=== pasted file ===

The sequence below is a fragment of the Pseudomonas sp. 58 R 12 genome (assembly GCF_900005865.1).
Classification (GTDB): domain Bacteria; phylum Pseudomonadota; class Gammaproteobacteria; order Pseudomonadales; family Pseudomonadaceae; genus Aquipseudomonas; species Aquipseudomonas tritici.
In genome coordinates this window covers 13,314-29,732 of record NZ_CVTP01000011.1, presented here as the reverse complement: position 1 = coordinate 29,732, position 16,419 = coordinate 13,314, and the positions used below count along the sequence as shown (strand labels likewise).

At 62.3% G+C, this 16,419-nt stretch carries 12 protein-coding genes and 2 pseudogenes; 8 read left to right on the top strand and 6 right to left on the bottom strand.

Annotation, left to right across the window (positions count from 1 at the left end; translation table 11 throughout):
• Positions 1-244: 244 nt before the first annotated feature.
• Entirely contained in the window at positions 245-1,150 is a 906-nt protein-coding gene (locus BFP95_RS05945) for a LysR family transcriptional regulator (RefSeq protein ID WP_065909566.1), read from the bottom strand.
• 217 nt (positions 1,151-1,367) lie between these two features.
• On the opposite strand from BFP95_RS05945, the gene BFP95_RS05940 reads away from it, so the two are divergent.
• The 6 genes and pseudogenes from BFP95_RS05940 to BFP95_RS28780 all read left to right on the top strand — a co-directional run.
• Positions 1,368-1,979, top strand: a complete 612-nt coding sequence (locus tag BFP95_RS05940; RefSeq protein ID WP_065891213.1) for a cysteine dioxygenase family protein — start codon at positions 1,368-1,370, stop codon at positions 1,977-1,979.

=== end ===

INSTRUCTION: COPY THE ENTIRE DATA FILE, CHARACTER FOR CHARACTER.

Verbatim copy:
The sequence below is a fragment of the Pseudomonas sp. 58 R 12 genome (assembly GCF_900005865.1).
Classification (GTDB): domain Bacteria; phylum Pseudomonadota; class Gammaproteobacteria; order Pseudomonadales; family Pseudomonadaceae; genus Aquipseudomonas; species Aquipseudomonas tritici.
In genome coordinates this window covers 13,314-29,732 of record NZ_CVTP01000011.1, presented here as the reverse complement: position 1 = coordinate 29,732, position 16,419 = coordinate 13,314, and the positions used below count along the sequence as shown (strand labels likewise).

At 62.3% G+C, this 16,419-nt stretch carries 12 protein-coding genes and 2 pseudogenes; 8 read left to right on the top strand and 6 right to left on the bottom strand.

Annotation, left to right across the window (positions count from 1 at the left end; translation table 11 throughout):
• Positions 1-244: 244 nt before the first annotated feature.
• Entirely contained in the window at positions 245-1,150 is a 906-nt protein-coding gene (locus BFP95_RS05945) for a LysR family transcriptional regulator (RefSeq protein ID WP_065909566.1), read from the bottom strand.
• 217 nt (positions 1,151-1,367) lie between these two features.
• On the opposite strand from BFP95_RS05945, the gene BFP95_RS05940 reads away from it, so the two are divergent.
• The 6 genes and pseudogenes from BFP95_RS05940 to BFP95_RS28780 all read left to right on the top strand — a co-directional run.
• Positions 1,368-1,979, top strand: a complete 612-nt coding sequence (locus tag BFP95_RS05940; RefSeq protein ID WP_065891213.1) for a cysteine dioxygenase family protein — start codon at positions 1,368-1,370, stop codon at positions 1,977-1,979.